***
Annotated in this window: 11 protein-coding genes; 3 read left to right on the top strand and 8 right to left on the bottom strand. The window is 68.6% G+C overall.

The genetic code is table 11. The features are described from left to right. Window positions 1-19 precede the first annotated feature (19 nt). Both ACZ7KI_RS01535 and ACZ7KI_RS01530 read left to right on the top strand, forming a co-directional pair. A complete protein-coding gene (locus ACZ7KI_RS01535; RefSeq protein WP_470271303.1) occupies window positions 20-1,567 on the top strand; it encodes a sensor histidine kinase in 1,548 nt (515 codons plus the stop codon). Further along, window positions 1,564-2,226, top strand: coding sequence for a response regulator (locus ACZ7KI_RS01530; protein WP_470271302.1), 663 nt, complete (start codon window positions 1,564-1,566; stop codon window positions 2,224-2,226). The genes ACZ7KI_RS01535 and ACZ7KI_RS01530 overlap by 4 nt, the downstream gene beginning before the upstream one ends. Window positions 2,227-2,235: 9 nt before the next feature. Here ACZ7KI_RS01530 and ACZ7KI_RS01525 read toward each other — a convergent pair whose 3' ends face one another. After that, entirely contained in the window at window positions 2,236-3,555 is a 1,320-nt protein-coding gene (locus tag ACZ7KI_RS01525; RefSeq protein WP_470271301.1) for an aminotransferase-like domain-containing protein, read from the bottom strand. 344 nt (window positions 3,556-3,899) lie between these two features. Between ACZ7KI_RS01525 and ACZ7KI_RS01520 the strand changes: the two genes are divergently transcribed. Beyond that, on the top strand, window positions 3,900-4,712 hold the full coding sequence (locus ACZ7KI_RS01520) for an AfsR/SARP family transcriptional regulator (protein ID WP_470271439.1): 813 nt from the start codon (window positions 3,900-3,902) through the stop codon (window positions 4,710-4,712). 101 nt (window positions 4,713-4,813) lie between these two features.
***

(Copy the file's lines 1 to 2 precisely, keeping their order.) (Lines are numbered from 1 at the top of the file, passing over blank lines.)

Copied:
Annotated in this window: 11 protein-coding genes; 3 read left to right on the top strand and 8 right to left on the bottom strand. The window is 68.6% G+C overall.

The genetic code is table 11. The features are described from left to right. Window positions 1-19 precede the first annotated feature (19 nt). Both ACZ7KI_RS01535 and ACZ7KI_RS01530 read left to right on the top strand, forming a co-directional pair. A complete protein-coding gene (locus ACZ7KI_RS01535; RefSeq protein WP_470271303.1) occupies window positions 20-1,567 on the top strand; it encodes a sensor histidine kinase in 1,548 nt (515 codons plus the stop codon). Further along, window positions 1,564-2,226, top strand: coding sequence for a response regulator (locus ACZ7KI_RS01530; protein WP_470271302.1), 663 nt, complete (start codon window positions 1,564-1,566; stop codon window positions 2,224-2,226). The genes ACZ7KI_RS01535 and ACZ7KI_RS01530 overlap by 4 nt, the downstream gene beginning before the upstream one ends. Window positions 2,227-2,235: 9 nt before the next feature. Here ACZ7KI_RS01530 and ACZ7KI_RS01525 read toward each other — a convergent pair whose 3' ends face one another. After that, entirely contained in the window at window positions 2,236-3,555 is a 1,320-nt protein-coding gene (locus tag ACZ7KI_RS01525; RefSeq protein WP_470271301.1) for an aminotransferase-like domain-containing protein, read from the bottom strand. 344 nt (window positions 3,556-3,899) lie between these two features. Between ACZ7KI_RS01525 and ACZ7KI_RS01520 the strand changes: the two genes are divergently transcribed. Beyond that, on the top strand, window positions 3,900-4,712 hold the full coding sequence (locus ACZ7KI_RS01520) for an AfsR/SARP family transcriptional regulator (protein ID WP_470271439.1): 813 nt from the start codon (window positions 3,900-3,902) through the stop codon (window positions 4,710-4,712). 101 nt (window positions 4,713-4,813) lie between these two features.